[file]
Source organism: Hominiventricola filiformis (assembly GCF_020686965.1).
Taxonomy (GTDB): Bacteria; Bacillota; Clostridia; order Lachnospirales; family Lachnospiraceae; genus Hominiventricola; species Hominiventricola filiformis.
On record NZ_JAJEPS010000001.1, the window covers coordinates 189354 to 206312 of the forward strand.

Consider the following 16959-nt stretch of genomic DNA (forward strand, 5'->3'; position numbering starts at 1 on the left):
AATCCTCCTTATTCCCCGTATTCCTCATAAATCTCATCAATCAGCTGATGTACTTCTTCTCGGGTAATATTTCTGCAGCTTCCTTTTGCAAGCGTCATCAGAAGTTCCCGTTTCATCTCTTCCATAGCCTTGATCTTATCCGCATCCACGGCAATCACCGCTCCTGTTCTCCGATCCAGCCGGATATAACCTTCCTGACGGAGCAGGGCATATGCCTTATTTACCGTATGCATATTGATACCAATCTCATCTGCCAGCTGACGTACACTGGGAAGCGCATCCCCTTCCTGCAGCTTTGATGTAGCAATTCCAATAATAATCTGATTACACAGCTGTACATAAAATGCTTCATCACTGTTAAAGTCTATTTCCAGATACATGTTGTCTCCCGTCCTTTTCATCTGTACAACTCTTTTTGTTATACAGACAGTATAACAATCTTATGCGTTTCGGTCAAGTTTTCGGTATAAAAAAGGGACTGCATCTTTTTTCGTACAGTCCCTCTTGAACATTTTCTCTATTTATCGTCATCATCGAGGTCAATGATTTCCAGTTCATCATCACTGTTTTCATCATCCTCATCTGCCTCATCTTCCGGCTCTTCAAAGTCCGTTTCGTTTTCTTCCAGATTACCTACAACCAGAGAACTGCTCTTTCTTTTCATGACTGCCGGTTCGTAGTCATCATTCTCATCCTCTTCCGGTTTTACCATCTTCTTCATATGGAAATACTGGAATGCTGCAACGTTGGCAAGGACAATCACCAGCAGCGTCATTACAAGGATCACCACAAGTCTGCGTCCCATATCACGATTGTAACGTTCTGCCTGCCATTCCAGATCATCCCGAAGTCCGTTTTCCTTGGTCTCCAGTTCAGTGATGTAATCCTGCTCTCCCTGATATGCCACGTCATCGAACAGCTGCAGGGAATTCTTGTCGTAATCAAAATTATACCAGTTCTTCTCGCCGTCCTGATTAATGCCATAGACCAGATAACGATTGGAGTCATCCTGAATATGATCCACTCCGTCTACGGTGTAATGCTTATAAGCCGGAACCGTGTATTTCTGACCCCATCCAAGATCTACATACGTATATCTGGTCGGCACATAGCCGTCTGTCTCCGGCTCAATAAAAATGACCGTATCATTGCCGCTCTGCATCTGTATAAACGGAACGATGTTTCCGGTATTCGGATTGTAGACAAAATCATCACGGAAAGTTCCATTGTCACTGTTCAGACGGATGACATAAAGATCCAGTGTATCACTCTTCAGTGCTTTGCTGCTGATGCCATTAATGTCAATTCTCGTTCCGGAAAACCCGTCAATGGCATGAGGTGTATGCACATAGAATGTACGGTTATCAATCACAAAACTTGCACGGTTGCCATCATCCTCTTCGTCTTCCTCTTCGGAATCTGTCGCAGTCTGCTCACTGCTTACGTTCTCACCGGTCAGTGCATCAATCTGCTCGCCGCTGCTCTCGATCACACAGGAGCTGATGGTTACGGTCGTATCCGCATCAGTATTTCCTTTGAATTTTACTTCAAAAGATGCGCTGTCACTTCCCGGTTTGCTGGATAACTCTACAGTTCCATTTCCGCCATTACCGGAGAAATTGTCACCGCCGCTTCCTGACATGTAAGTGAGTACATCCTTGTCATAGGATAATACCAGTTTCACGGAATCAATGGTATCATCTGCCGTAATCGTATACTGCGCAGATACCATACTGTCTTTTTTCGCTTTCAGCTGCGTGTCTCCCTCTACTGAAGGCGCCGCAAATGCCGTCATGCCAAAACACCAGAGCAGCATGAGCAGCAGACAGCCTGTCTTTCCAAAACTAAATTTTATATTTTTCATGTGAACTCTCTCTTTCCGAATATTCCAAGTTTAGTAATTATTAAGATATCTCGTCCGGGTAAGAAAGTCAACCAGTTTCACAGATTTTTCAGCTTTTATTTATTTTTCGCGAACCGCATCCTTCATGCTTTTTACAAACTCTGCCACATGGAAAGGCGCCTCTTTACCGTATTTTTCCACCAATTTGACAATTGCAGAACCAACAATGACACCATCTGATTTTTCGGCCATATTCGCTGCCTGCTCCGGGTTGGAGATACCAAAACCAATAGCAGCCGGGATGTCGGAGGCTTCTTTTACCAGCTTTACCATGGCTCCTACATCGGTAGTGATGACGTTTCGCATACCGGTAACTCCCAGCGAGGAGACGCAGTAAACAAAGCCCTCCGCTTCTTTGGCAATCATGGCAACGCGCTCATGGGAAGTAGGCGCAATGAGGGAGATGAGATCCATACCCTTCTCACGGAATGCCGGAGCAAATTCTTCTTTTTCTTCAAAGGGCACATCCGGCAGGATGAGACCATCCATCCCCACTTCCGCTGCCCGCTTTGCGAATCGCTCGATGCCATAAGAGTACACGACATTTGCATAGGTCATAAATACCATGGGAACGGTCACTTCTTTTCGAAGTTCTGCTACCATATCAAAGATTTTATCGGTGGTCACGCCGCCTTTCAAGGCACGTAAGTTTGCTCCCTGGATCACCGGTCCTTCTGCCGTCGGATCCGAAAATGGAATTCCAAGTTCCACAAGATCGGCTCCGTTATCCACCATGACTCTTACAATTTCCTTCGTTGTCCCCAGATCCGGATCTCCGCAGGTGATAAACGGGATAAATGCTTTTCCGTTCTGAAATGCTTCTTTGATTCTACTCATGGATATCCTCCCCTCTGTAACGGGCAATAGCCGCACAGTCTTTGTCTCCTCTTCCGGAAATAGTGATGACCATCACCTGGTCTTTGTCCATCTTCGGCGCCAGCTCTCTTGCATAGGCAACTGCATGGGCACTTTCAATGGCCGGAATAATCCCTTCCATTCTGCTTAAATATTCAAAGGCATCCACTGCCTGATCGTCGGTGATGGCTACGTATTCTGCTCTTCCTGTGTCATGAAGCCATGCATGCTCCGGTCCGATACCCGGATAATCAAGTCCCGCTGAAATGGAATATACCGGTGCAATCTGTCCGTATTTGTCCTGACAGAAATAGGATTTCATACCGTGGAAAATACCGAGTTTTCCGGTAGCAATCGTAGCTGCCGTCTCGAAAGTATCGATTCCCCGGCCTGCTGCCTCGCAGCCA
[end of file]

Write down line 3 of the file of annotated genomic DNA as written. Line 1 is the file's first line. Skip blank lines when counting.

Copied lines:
On record NZ_JAJEPS010000001.1, the window covers coordinates 189354 to 206312 of the forward strand.